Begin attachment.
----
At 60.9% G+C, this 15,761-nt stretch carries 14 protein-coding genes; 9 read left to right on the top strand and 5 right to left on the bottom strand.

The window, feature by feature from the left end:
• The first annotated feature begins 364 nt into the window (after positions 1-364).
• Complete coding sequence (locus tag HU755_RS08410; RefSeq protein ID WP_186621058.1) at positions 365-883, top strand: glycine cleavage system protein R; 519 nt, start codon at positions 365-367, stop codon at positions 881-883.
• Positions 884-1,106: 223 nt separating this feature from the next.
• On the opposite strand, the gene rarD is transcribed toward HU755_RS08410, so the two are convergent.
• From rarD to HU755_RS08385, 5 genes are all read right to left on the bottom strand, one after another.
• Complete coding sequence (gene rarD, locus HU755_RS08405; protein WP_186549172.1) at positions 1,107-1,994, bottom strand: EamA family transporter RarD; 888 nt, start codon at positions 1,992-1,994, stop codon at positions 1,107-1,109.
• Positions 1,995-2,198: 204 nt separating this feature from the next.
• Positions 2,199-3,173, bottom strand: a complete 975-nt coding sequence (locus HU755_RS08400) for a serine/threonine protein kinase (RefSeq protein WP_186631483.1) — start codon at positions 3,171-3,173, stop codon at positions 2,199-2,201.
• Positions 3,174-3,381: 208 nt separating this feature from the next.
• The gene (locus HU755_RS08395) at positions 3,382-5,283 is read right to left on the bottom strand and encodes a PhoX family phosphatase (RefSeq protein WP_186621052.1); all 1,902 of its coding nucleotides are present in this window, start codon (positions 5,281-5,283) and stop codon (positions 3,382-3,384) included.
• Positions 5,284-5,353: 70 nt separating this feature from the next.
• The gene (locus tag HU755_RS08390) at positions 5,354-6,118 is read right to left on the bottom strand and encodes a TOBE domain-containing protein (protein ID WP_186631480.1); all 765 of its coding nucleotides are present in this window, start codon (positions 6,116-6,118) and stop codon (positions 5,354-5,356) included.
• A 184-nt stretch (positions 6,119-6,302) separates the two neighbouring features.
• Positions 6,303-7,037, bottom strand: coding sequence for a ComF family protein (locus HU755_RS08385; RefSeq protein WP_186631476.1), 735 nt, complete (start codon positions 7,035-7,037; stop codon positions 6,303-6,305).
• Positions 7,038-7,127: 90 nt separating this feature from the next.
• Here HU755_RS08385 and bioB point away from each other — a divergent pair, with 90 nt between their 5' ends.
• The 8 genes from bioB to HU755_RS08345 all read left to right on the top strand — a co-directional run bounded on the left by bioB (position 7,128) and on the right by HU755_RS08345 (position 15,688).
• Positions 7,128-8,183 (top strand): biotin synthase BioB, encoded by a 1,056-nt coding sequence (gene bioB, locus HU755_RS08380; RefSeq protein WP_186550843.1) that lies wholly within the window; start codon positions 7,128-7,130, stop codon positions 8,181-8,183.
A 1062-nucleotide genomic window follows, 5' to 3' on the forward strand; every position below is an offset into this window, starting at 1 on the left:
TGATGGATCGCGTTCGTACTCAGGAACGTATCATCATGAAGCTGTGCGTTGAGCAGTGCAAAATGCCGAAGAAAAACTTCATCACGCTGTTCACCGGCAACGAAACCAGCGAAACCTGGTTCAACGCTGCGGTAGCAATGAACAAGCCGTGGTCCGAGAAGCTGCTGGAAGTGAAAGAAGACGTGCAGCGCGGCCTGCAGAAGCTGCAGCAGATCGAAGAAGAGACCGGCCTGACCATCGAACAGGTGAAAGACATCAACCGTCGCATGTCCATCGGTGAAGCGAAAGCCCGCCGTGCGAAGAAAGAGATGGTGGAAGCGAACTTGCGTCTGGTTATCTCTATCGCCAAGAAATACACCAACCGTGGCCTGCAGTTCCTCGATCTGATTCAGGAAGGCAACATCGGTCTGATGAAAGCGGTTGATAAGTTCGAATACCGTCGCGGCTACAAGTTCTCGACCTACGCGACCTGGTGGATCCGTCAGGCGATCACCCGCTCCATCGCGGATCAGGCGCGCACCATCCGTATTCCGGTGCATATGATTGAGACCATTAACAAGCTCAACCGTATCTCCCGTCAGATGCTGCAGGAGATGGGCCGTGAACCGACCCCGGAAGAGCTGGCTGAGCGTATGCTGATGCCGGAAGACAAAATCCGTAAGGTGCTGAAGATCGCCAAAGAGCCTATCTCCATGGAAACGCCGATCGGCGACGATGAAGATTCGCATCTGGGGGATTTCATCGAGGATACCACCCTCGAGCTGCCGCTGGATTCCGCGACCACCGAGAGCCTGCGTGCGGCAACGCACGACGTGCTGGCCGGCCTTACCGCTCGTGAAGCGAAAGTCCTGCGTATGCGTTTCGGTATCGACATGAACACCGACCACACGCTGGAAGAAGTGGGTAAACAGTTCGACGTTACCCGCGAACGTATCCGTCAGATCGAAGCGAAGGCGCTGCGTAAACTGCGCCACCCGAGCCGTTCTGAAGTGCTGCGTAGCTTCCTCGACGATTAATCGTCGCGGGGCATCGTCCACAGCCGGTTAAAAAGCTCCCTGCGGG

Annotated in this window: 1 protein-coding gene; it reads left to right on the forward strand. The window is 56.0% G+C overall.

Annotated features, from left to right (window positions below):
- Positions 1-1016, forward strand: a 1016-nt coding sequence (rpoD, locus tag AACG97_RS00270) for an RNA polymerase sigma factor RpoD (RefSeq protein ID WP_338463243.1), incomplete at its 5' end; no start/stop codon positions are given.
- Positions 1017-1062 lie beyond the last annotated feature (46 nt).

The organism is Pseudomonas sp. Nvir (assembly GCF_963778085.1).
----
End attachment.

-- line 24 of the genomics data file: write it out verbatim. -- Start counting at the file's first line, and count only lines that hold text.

Annotated features, from left to right (window positions below):